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Christo Wiese
Christo Wiese

Christo Wiese declares himself an Africa optimist

ECONOMIC NEWS - Jul 6th 2016, 10:37

CHRISTO Wiese, SA’s richest man and the chairman of the nation’s biggest retailer Shoprite, has some advice for companies looking to tap the spending power of Africa’s 1.2-billion consumers: stick around and have deep pockets.  

"Over the years, I’ve seen too many companies set up shop, stay around for a while and then disappear again," Wiese said in an address to the Consumer Goods Forum’s global summit in Cape Town. "Make very sure Africa is where you want to be."

Investor sentiment towards the world’s poorest continent has soured as a commodity-price rout and a drought slowed economic expansion. Economic growth in Sub-Saharan Africa is forecast to slow to 3.2% this year from 3.6% in 2015, and an average of 5.6% over the previous five years, according to the International Monetary Fund (IMF).

The MSCI EFM Africa index of shares has dipped 22% this year, four percentage points more than a gauge of stocks across 24 frontier markets.

The slowdown in many African nations and other emerging markets is likely to be temporary, with their economies expected to grow twice as fast as developed markets for the foreseeable future, according to Steve Matthesen, the global head of retailer services at research company Nielsen.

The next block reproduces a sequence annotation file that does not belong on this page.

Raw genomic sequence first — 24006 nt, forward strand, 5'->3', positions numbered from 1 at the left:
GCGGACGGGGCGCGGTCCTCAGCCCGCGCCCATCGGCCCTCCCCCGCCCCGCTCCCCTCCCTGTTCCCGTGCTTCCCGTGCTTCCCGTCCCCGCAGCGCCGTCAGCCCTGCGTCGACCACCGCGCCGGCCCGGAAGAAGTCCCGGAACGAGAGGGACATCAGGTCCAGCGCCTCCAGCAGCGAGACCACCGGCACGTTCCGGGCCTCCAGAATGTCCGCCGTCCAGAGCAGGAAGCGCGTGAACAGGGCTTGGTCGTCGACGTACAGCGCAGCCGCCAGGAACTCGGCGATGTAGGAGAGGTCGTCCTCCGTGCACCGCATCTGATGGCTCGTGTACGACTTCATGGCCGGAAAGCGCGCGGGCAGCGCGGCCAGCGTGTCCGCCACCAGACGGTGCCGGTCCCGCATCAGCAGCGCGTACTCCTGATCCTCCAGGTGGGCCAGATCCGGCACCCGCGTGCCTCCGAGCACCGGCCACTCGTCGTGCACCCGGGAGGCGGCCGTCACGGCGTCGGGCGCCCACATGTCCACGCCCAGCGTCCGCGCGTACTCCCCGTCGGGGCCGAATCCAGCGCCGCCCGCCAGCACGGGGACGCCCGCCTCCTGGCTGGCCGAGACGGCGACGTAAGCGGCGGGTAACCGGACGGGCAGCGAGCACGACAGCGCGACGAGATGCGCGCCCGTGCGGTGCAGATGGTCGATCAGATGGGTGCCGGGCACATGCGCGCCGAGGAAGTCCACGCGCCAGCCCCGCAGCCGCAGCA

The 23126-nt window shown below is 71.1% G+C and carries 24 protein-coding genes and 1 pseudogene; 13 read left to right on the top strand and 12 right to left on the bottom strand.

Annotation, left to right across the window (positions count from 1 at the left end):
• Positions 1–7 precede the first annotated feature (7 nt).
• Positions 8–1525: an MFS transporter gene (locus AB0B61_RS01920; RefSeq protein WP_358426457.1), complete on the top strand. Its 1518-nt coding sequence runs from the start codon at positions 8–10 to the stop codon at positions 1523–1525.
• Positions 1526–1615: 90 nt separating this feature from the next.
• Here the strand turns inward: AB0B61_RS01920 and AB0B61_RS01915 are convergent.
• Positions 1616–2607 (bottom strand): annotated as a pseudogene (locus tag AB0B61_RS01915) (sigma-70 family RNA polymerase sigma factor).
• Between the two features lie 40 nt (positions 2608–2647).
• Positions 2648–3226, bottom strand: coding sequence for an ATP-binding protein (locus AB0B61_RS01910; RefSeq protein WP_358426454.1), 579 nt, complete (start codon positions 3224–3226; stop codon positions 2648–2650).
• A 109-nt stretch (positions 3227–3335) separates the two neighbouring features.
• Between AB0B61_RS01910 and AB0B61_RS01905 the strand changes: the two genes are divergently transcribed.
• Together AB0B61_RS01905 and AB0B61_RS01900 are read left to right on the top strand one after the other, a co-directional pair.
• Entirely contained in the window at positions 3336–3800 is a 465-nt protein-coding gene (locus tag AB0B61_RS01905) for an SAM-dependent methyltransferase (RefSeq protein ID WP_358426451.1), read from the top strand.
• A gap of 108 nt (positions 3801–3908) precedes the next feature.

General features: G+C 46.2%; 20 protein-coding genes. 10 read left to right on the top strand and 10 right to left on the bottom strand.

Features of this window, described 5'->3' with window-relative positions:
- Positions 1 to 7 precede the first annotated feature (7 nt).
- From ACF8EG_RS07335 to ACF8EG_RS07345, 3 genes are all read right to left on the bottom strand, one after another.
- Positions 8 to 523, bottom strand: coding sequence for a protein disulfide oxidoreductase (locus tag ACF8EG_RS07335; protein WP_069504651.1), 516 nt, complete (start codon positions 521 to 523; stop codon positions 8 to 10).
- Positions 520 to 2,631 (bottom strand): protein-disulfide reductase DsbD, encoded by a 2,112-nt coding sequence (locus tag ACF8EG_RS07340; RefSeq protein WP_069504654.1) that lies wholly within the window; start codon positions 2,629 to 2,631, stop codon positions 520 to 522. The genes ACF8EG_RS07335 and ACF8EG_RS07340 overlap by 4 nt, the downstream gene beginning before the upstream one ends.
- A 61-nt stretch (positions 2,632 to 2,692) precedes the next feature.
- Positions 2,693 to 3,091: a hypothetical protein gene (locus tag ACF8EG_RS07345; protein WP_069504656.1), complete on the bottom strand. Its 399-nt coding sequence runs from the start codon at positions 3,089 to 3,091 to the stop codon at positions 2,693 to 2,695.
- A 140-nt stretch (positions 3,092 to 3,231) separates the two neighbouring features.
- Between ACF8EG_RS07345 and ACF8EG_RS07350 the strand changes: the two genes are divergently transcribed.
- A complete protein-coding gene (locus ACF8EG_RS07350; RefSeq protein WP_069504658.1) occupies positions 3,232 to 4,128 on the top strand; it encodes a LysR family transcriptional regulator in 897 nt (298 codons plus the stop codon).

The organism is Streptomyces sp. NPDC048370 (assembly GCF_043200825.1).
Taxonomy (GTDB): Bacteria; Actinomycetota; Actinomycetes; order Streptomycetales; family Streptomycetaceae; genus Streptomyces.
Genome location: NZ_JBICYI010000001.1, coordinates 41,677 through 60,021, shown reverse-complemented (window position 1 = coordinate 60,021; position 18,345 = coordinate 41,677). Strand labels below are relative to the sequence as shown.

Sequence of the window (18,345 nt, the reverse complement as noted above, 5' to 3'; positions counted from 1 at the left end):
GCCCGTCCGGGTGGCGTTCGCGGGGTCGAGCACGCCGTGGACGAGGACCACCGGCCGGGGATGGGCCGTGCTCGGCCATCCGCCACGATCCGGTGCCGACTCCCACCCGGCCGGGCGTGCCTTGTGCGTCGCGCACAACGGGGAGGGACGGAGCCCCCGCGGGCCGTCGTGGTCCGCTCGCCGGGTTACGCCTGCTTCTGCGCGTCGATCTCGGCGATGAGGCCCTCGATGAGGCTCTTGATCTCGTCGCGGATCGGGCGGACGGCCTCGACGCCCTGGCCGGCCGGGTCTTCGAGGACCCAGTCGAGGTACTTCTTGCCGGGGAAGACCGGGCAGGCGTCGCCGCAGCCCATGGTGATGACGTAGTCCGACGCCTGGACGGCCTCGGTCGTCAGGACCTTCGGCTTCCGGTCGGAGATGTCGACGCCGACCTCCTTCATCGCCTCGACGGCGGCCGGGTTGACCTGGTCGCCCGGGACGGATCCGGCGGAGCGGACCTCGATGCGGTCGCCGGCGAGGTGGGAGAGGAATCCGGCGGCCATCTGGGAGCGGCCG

"The populations are growing and they have more money," he told the summit. "There is a lot of room for them to continue to grow. Those companies that do well are those that have been there for a while. The best time to go in is when it’s the roughest time."

Coca-Cola, which has been selling beverages in Africa since the 1920s, is among those taking a long-term view. The Atlanta-based company was in the middle of a $17bn, decade-long investment programme on the continent, CEO Muhtar Kent said.

"We are investing in people, we are investing in opportunities, we are investing in facilities," he told the summit. "Africa is on the move. Africa’s consumers are more affluent and better educated. Market economics is gaining ground. Inflation has been tamed, armed conflict and violence is down."

Africa attracted $71.3bn of foreign direct investment in 2015, down from $88.5bn the year before, accounting firm EY said in its 2016 Africa Attractiveness report in May. SA, Morocco, Egypt and Kenya were ranked the top investment destinations.

Infrastructure constraints

Other speakers who highlighted Africa’s potential at the three-day summit that ends on Friday included Martin Sorrell, the CEO of the world’s largest advertising company WPP, Pick n Pay chairman Gareth Ackerman and Deputy President Cyril Ramaphosa.

The continent’s poor transport links, inadequate power supply and excessive red tape were the biggest constraints to investment and growth, said Wiese of Shoprite, which operates more than 300 stores in 14 African nations outside SA. In some cases, the company had had to build its own roads to enable customers to access its stores, he said.

"Although the rewards can be great, so will be the challenges," said Wiese, who has a net worth of $6.6bn, according to the Bloomberg Billionaires index. "I am an Africa optimist. Whatever the negatives, there are many positives." 

Read more about: south africa | finance | economy | christo wiese

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